Enter Tim Pyne, an American Brewers Guild graduate with an excellent technical background. Pyne’s three-year tenure brought some much-needed excitement back to the brewpub. No longer did regular patrons find the same old status quo. Not only were Pyne’s beers tastier and more assertive, but he was also training a new assistant — Aaron Crossett — who would eventually take over the head brewing duties when Pyne took a position with Boston Beer Works in late 2007.

Crossett, 28, is originally from Michigan, but settled in Rhode Island after attending college at Johnson & Wales University in Providence. He started homebrewing when he was 20. That’s when Crossett said he “got the bug for brewing.” Soon after, he worked as both a bartender and an assistant brewer at Union Station while training under Pyne.

“You do the dirty work as an assistant.

It’s sort of a hazing,” Crossett joked.

Still, he learned quite a lot.

“The first tripel Tim brewed got me into Belgian beers,” Crossett said. “I was in my early 20s at the time and said, ‘What’s that?’ After that, I started trying Chimay, Kasteel, anything I could find. Belgian beers became some of my favorites. Then after having a Trappistes Rochefort 8 … you taste something like that and it just kind of inspires you. I wanted to brew beer that good, even if the Trappist monks had been brewing for a really, really long time and had quite a head start on me.”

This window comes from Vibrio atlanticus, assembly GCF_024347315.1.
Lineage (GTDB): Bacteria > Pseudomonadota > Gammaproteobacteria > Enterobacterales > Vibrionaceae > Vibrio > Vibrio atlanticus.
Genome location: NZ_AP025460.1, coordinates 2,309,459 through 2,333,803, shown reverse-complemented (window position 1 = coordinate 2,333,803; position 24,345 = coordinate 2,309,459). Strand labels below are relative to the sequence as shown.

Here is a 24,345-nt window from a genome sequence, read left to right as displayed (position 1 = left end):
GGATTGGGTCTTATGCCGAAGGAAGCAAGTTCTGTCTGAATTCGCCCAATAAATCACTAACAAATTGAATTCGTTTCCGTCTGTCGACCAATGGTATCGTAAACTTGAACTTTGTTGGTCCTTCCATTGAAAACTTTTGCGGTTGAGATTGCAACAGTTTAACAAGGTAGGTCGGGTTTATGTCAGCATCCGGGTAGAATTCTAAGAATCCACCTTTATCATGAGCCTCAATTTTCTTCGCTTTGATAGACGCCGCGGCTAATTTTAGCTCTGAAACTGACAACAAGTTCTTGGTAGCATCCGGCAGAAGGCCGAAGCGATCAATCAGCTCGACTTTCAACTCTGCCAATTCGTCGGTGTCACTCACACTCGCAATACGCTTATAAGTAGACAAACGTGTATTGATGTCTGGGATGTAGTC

The collective brewing experience of The Trappist monks may be a lot to catch up on, but Crossett is doing just fine. Union Station’s 10-barrel Bohemian brewing system produced 526 barrels in 2009, up from 430 barrels in 2007. Having brewed 26 different styles last year (primarily ales due to brewhouse capacity constraints and the longer required lagering time), Crossett has seen steady growth at the brewpub and greater craft beer sophistication from customers.

<b>Variety, the Spice of Life</b>

Union Station usually has eight beers on tap, including a cask choice. One of the best-selling beers is Summer Blonde (a rye beer). Pale ales and India pale ales are extremely popular, too. The brewpub boasts several medal winners from the Great International Beer Festival in Providence, including Friar Brown Ale and two-time winner Providence Pale Ale. Nearly all the recipes are Crossett’s, although Pyne developed the pale ale recipe and another brewpub favorite, Vanilla Beer Porter, which is often featured on cask.

While the draft selections are all different styles, Crossett also likes to rotate recipes within the same style.

“People like variety,” Crossett noted.